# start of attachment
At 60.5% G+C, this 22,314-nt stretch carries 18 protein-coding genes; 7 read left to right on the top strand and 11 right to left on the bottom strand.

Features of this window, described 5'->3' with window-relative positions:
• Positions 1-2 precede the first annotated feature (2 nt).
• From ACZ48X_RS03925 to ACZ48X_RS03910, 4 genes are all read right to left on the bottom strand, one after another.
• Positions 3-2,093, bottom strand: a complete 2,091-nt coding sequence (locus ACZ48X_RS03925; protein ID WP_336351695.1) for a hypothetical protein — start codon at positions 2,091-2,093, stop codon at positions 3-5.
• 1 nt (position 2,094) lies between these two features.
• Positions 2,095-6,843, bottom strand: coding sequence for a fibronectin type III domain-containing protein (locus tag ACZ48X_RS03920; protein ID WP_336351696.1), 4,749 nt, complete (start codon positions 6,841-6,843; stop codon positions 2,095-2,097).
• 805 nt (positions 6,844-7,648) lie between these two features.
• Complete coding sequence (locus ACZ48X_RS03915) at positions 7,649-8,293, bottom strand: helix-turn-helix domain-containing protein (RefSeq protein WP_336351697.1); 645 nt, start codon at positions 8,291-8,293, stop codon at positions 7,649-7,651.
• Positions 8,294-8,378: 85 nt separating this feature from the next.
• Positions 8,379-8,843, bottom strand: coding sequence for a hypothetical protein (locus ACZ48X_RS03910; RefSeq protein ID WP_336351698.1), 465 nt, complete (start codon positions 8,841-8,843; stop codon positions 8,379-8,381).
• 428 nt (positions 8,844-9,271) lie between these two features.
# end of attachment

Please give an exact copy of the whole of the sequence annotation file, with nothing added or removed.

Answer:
At 60.5% G+C, this 22,314-nt stretch carries 18 protein-coding genes; 7 read left to right on the top strand and 11 right to left on the bottom strand.

Features of this window, described 5'->3' with window-relative positions:
• Positions 1-2 precede the first annotated feature (2 nt).
• From ACZ48X_RS03925 to ACZ48X_RS03910, 4 genes are all read right to left on the bottom strand, one after another.
• Positions 3-2,093, bottom strand: a complete 2,091-nt coding sequence (locus ACZ48X_RS03925; protein ID WP_336351695.1) for a hypothetical protein — start codon at positions 2,091-2,093, stop codon at positions 3-5.
• 1 nt (position 2,094) lies between these two features.
• Positions 2,095-6,843, bottom strand: coding sequence for a fibronectin type III domain-containing protein (locus tag ACZ48X_RS03920; protein ID WP_336351696.1), 4,749 nt, complete (start codon positions 6,841-6,843; stop codon positions 2,095-2,097).
• 805 nt (positions 6,844-7,648) lie between these two features.
• Complete coding sequence (locus ACZ48X_RS03915) at positions 7,649-8,293, bottom strand: helix-turn-helix domain-containing protein (RefSeq protein WP_336351697.1); 645 nt, start codon at positions 8,291-8,293, stop codon at positions 7,649-7,651.
• Positions 8,294-8,378: 85 nt separating this feature from the next.
• Positions 8,379-8,843, bottom strand: coding sequence for a hypothetical protein (locus ACZ48X_RS03910; RefSeq protein ID WP_336351698.1), 465 nt, complete (start codon positions 8,841-8,843; stop codon positions 8,379-8,381).
• 428 nt (positions 8,844-9,271) lie between these two features.